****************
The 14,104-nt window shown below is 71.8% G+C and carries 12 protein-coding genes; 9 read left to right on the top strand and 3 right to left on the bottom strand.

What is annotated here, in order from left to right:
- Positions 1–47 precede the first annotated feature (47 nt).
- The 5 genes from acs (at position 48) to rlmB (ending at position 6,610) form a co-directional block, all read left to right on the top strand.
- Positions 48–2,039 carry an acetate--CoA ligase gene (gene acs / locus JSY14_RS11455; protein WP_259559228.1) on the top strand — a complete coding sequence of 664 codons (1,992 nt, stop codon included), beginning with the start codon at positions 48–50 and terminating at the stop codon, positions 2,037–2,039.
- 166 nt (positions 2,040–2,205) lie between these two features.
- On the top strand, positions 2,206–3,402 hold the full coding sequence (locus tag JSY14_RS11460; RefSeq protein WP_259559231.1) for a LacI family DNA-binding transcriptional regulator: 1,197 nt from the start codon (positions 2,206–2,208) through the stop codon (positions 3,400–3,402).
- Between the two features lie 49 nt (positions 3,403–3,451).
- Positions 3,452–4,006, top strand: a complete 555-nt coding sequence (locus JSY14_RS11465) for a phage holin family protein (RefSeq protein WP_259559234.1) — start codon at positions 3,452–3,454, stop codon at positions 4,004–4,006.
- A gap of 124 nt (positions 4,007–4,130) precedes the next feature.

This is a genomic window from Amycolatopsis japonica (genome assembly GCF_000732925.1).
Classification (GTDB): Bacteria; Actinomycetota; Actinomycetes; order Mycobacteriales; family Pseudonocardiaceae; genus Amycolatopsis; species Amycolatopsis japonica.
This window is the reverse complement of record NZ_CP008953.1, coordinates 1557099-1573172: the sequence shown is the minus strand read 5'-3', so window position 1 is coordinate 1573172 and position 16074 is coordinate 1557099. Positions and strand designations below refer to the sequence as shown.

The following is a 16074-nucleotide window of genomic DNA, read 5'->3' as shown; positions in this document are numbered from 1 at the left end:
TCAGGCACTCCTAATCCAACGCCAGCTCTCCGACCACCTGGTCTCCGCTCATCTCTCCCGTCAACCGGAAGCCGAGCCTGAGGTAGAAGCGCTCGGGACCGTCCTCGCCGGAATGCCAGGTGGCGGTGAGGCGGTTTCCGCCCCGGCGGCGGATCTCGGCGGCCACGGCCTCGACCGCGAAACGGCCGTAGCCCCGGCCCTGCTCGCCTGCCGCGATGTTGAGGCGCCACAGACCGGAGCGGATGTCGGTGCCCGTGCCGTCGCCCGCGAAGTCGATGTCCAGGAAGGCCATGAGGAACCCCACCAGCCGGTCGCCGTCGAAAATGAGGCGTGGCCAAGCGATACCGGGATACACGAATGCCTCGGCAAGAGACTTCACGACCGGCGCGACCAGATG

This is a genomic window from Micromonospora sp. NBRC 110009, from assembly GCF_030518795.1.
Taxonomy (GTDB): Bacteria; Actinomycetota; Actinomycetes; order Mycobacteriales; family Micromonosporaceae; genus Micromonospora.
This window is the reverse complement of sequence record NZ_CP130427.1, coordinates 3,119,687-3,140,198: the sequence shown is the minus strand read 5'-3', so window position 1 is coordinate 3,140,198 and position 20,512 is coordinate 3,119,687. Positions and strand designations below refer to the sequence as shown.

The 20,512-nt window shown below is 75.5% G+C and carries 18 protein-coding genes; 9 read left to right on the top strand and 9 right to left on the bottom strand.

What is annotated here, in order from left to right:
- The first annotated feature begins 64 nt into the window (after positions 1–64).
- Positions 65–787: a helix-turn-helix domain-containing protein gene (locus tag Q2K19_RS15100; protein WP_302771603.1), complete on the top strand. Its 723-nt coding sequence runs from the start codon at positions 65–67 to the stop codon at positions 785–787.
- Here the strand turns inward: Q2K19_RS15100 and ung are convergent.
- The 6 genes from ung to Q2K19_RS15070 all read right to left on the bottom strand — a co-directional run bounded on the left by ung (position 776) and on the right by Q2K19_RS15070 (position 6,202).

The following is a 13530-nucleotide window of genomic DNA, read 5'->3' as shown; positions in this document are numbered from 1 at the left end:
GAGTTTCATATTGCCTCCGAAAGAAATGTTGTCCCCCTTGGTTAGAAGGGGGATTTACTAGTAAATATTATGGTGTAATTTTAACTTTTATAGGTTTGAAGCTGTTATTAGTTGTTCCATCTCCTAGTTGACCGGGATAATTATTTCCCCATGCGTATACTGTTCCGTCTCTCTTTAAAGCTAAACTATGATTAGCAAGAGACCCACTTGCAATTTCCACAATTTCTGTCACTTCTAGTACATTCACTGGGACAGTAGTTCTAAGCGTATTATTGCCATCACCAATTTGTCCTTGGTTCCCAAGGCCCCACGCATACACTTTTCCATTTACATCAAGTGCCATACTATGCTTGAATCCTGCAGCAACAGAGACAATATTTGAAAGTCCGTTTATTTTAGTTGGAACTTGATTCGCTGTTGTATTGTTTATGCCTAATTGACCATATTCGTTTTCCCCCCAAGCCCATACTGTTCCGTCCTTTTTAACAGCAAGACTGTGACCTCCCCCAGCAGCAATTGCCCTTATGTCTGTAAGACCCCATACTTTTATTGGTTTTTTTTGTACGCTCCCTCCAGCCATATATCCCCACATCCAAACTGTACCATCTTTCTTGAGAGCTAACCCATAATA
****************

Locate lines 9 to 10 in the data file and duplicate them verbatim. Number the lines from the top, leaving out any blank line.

- Positions 3,452–4,006, top strand: a complete 555-nt coding sequence (locus JSY14_RS11465) for a phage holin family protein (RefSeq protein WP_259559234.1) — start codon at positions 3,452–3,454, stop codon at positions 4,004–4,006.
- A gap of 124 nt (positions 4,007–4,130) precedes the next feature.